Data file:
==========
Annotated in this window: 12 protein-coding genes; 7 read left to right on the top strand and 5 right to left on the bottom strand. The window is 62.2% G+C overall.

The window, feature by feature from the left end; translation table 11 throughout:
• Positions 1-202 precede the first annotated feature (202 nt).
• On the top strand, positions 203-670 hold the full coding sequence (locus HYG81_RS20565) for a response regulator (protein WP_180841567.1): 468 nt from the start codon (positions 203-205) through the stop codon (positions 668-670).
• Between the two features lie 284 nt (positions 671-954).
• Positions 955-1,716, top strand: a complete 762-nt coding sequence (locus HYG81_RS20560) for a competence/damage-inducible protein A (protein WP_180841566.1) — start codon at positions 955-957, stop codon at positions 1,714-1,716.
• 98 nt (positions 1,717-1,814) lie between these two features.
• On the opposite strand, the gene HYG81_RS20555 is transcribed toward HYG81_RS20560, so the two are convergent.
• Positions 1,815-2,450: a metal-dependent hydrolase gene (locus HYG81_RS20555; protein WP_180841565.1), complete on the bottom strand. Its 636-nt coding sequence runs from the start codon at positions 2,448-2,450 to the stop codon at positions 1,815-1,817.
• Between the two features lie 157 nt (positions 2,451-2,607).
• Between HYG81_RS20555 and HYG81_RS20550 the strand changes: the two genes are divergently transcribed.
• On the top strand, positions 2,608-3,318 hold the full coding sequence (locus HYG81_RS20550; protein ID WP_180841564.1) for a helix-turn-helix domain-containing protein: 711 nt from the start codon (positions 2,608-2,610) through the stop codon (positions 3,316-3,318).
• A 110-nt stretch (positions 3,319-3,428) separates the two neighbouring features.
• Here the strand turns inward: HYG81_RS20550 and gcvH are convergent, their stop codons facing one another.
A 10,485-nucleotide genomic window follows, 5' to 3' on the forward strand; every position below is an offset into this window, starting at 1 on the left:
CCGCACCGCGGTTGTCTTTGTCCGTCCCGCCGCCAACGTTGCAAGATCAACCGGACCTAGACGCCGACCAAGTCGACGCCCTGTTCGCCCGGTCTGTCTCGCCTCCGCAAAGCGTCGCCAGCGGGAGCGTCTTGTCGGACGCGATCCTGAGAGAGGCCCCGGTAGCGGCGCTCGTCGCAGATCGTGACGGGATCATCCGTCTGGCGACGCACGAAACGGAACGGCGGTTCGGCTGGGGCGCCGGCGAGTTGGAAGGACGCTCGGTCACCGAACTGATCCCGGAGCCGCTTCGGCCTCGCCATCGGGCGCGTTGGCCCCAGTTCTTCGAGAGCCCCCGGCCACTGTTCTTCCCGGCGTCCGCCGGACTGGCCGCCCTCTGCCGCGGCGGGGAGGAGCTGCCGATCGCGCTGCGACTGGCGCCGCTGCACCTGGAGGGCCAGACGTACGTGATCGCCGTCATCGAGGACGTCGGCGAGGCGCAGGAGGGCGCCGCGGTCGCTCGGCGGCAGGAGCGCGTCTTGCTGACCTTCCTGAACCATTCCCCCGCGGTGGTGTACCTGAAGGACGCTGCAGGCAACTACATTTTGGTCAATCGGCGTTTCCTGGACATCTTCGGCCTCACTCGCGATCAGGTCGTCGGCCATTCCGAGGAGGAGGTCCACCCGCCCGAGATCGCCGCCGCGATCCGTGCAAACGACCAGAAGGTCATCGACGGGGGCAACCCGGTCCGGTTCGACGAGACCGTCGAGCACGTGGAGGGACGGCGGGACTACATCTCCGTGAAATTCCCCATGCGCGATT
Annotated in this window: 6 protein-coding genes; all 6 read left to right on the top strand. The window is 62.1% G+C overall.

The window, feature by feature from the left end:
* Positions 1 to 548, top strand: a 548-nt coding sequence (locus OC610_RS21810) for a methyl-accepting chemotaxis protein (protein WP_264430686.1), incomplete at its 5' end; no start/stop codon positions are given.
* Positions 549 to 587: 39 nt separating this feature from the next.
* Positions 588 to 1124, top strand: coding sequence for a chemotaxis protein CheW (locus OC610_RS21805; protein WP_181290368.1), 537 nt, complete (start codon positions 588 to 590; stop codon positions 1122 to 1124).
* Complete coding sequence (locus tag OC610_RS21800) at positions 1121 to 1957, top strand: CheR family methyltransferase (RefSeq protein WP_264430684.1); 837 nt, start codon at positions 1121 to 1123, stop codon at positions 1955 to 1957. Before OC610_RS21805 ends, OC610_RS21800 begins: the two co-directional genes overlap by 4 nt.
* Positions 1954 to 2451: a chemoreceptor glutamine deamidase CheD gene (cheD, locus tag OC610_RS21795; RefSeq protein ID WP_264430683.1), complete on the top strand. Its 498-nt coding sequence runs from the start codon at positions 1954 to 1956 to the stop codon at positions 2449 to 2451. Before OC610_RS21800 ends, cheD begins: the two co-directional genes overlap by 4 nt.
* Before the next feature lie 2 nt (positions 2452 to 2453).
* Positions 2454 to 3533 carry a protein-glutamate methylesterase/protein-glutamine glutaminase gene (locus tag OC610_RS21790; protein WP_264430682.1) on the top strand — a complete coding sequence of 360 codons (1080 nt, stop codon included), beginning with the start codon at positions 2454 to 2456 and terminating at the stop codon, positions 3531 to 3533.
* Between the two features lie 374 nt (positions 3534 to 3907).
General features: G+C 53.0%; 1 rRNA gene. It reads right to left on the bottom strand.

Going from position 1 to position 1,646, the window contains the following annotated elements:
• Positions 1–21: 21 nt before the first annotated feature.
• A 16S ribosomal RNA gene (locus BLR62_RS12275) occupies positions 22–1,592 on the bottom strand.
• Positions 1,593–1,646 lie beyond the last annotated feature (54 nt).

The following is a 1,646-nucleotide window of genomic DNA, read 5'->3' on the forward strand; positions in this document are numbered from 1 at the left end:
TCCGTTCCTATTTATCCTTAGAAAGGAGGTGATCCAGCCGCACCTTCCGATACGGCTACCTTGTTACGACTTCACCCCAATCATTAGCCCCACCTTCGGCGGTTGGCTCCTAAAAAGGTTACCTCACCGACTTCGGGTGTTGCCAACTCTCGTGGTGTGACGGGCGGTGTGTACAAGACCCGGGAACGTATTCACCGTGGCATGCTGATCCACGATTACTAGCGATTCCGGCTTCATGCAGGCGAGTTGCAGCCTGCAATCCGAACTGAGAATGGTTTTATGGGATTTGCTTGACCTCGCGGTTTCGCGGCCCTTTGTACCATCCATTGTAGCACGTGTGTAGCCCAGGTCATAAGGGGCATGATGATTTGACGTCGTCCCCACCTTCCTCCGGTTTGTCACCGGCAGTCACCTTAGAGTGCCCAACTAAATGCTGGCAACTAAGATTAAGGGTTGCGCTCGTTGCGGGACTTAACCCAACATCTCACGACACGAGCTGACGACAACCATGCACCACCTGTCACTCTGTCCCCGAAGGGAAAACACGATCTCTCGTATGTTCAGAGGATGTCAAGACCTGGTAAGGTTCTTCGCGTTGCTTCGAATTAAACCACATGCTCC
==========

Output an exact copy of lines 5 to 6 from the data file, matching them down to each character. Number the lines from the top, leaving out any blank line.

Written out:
• Between the two features lie 284 nt (positions 671-954).
• Positions 955-1,716, top strand: a complete 762-nt coding sequence (locus HYG81_RS20560) for a competence/damage-inducible protein A (protein WP_180841566.1) — start codon at positions 955-957, stop codon at positions 1,714-1,716.